Mark May 17 on your calendar.
That day has been scheduled as the grand opening for new Rainy Lake Square on Scott Street.
Tannis Drysdale, consultant for the Rainy River Future Development Corp., said the plan is to have an official opening in the afternoon, followed by a concert in the evening.
“More on that as the months go by," she remarked. "But we're excited about our grand opening.”
Drysdale said the RRFDC has applied for three grants to help subsidize activities at the square, and has meetings now set up with different groups or individuals that may hold activities there.
“We are committed to making sure that every Thursday night from May long weekend to the end of September, there's an activity at the square,” she noted, adding this could be a movie or a band or an event running from 6-8 p.m.
There also will be a Thursday market, as there is now, as well as a Saturday one, Drysdale added.
Meanwhile, the next major focus for tourism promotion through the Fort Frances Tourism Centre will be “experiences” that tourists can achieve in Fort Frances and on Rainy Lake.
Drysdale noted that this past summer, the Fort Frances Tourism Centre created a series of “tours” for visitors and provided them to local hotels.
In 2018, this will be expanded to provide “experiential tourism” for visitors so they get a taste of life here.
To provide an example, Drysdale noted if a tourist were to go to Chinatown in Toronto, they might want to take in a tea tasting.
This would be the Northwestern Ontario equivalent.
“We will be looking for folks in the community to share experiences in town," noted Drysdale. ”You can actually generate revenue from this [using apps like Airbnb].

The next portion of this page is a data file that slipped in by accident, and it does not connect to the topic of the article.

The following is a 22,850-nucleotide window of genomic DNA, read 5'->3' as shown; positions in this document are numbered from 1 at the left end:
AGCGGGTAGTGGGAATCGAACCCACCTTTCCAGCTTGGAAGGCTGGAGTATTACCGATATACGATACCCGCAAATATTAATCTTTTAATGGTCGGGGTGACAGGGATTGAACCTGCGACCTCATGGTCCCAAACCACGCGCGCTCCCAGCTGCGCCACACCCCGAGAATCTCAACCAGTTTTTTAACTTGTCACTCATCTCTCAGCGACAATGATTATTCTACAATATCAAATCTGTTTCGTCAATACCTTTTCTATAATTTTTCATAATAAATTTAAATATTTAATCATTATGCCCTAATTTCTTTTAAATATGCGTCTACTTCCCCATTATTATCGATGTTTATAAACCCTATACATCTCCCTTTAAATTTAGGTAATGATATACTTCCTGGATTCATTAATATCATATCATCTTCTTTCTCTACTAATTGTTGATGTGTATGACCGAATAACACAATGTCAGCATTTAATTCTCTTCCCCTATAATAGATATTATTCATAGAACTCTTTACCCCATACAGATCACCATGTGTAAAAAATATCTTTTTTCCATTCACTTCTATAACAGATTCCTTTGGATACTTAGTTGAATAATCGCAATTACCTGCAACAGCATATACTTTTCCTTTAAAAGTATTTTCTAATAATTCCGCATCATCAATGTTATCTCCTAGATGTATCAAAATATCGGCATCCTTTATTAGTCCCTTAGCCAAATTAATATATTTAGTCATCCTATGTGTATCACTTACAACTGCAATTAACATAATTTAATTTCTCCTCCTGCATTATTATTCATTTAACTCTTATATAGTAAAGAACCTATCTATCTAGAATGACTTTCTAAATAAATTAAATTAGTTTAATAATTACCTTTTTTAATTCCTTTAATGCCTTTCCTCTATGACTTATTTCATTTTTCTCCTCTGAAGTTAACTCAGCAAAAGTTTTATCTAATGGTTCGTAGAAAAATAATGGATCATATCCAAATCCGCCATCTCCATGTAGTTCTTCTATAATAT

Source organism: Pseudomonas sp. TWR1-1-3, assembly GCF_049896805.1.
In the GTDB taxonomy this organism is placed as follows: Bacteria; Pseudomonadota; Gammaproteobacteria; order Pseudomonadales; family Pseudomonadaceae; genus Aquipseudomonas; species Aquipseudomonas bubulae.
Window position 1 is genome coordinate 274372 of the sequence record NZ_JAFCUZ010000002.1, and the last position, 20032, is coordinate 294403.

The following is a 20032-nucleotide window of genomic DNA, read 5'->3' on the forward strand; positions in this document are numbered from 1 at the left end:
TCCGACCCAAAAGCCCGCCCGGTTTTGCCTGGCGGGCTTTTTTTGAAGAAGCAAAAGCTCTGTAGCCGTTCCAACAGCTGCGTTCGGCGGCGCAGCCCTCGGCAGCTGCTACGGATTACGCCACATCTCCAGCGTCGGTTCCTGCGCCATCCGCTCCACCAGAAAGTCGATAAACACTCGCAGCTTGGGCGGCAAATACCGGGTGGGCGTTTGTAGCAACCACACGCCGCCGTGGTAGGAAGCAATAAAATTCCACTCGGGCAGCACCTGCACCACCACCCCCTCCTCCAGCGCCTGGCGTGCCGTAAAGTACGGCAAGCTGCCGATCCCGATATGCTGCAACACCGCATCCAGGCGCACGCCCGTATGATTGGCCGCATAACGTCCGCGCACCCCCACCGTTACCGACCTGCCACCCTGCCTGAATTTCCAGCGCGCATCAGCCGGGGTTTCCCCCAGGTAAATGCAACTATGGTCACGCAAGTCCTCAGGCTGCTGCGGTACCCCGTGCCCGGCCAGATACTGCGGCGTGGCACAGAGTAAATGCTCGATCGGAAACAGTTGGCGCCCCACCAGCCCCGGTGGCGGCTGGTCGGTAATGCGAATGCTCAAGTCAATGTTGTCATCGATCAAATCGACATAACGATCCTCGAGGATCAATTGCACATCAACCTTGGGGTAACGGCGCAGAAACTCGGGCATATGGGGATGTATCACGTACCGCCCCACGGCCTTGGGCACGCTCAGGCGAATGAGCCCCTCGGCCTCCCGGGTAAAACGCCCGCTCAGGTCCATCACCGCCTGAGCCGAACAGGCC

I think it will be an interesting add-on to our tourism offering," she added.
“So we're going to work over the next year with the private sector and individuals to share our experience of Northwestern Ontario with tourists as they come through.”
Visitation to the Fort Frances Tourism Centre was up slightly last year over 2016, and people seemed to be coming in more to see the exhibits than previously, Drysdale noted.
In related news, the town won't be making any major changes to its industrial park lot land sale policy.
Drysdale noted the Economic Development Advisory Committee reviewed the policy over the last few months, and the chief recommendation is to maintain the current lot price of $3,500 an acre but adjust the development guarantee to be $10,000 per acre or lot, whichever is lesser.
This is so lots smaller than one acre will have a development guarantee of $10,000.
It used to be that if you bought a half-acre lot, there only would be a $5,000 guarantee.
Another recommendation is to require a review of the economic significance of the land sale to the town to be included in the sales process.
This is to ensure that whatever the lot is used for “has an overall benefit to the community and the economy,” Drysdale said.
Yet another is to declare lots 26, 27, and 28 surplus now so that the step does have to be revisited in future.
The land sale policy will be reviewed annually going forward, particularly since there's a possibility some or all of the mill properties suitable for commercial development could become available in the future.
The town currently has three shovel-ready lots available in the industrial park, and there are a number of private properties—with and without buildings—that are for sale.
There's also a bank of property the town owns that will take some preparation and investment to be competitively marketable, Drysdale noted.